Sodexo, a major food service vendor servicing South Carolina State University, alleges that the University breached its contract and failed to pay more than $6 million as obligated. The breach of contract, which was reported on May 12, is the latest in a series of financial troubles that has besieged S.C. State, which admitted that it owed vendors more than $10 million and is looking at a $24 million deficit this year. Sodexo said it has held up its end of the contract by providing S.C. State with the agreed-upon goods and services, but argues that S.C. State has breached the contract by failing to pay. Sodexo also claims that S.C. State is also in breach of its duty of “good faith and fair dealing” by accepting the goods from Sodexo without the intention of paying for them.
Earlier in March, the former president of S.C. State also filed a breach of contract lawsuit against the university. He claims the board of trustees’ move to fire him was without cause and thus he is entitled to severance pay. Specifically, the lawsuit argues “mere subjective and/or personal dissatisfaction” is not a valid reason for terminating his employment without compensation.
Breach of Contract Against South Carolina State Entities
Sodexo brought its breach of contract claims to the chief procurement officer at the South Carolina Budget and Control Board. Under South Carolina law, when a state body and a contractor or sub-contractor have a contract controversy, they have to initiate resolution proceedings before a state chief procurement officer by submitting a written request for resolution describing the controversy and the requested relief. This includes breach of contract claims. The request for resolution must be filed within one year of the date the contractor last performed work under the contract, or within three years of the date the requesting party first discovered or should have discovered the breach.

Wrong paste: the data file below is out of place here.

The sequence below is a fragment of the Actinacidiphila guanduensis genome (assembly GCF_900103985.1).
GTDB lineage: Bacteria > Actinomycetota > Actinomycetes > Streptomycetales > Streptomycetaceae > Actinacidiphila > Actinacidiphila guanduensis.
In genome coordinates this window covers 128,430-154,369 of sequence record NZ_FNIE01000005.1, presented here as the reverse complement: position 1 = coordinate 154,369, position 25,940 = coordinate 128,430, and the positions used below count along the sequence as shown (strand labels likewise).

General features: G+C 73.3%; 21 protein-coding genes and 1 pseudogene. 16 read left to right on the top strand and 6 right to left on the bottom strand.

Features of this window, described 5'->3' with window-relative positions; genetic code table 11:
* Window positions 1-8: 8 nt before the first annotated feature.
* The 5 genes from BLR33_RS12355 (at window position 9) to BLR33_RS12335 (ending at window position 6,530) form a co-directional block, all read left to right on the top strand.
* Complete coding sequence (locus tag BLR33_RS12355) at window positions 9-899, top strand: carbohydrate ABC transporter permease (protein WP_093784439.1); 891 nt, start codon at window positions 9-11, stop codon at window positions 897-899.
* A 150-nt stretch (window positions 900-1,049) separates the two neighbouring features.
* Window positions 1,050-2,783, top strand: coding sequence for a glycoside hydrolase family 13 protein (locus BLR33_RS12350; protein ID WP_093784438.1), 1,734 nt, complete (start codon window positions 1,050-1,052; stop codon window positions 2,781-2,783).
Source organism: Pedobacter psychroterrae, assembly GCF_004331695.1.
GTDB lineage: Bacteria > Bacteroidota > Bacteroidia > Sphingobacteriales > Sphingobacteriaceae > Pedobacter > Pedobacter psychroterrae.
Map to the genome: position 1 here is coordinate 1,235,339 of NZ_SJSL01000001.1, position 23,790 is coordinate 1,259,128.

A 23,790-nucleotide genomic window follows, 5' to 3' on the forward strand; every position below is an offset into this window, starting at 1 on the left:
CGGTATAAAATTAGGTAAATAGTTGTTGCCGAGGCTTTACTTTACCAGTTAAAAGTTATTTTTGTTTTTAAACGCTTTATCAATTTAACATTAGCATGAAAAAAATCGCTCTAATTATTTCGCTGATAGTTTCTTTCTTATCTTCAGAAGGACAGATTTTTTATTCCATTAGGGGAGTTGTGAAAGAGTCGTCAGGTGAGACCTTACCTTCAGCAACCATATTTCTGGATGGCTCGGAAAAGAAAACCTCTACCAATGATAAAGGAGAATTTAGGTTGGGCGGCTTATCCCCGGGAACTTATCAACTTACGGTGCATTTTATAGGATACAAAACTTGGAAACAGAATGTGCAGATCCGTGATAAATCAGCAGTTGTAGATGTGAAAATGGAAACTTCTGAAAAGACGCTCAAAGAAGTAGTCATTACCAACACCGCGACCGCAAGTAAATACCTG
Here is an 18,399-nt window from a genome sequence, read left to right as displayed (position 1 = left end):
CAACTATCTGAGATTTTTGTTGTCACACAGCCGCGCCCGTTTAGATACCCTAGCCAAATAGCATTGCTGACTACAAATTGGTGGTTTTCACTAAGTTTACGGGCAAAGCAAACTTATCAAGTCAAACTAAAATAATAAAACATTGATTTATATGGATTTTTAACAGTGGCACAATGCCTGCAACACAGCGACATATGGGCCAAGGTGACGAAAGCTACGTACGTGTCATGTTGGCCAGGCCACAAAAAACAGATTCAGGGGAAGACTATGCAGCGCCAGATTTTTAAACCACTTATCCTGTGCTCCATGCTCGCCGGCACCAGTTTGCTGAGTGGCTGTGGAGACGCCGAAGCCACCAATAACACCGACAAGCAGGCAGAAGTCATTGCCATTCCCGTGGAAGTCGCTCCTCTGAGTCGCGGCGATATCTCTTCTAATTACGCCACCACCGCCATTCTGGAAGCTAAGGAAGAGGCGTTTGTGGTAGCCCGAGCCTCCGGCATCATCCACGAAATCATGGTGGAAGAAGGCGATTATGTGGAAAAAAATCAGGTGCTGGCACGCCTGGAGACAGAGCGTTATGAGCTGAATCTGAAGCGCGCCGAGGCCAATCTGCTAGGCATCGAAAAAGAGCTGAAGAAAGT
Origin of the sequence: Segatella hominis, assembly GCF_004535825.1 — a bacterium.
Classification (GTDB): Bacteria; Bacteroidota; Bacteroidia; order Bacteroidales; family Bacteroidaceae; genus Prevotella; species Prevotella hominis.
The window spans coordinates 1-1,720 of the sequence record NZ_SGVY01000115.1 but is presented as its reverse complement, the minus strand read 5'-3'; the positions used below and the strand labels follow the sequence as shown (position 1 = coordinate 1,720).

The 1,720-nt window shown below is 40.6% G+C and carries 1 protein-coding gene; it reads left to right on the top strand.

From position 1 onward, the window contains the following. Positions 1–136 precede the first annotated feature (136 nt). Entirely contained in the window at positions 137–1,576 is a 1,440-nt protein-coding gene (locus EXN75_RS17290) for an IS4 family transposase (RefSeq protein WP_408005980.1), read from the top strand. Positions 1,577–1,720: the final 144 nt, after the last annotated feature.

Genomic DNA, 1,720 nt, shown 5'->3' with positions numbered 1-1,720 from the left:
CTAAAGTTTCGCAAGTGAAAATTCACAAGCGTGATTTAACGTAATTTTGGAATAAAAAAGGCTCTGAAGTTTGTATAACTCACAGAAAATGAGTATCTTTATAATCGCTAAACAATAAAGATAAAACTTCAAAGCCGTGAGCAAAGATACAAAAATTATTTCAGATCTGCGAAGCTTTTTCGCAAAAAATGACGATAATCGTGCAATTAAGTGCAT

The chief procurement officer is required to try to arrive at a reasonable settlement by mutual agreement. If this fails, then he or she will conduct an administrative review and issue a decision. The party that did not prevail can request further review and/or a hearing by the Procurement Review Panel. The final decision of the panel then can be appealed to the appropriate South Carolina circuit court.
Duty of Good Faith and Fair Dealing
Sodexo alleges that S.C. State breached its duty of good faith and fair dealing. This duty is implied in every contract, and requires a party to refrain from acting in a way that evades the spirit of the contract or denies the other party an expected benefit from the contract. Sodexo’s claim that S.C. State breached this duty is based on the fact that although Sodexo never stopped providing the agreed-upon goods and services, S.C. State accepted the goods without the intention of paying.
If you believe you have a contract that has been breached by another party, you should consult with an attorney immediately. The attorneys at Pierce, Herns, Sloan, & Wilson LLC will help you seek the remedy you deserve.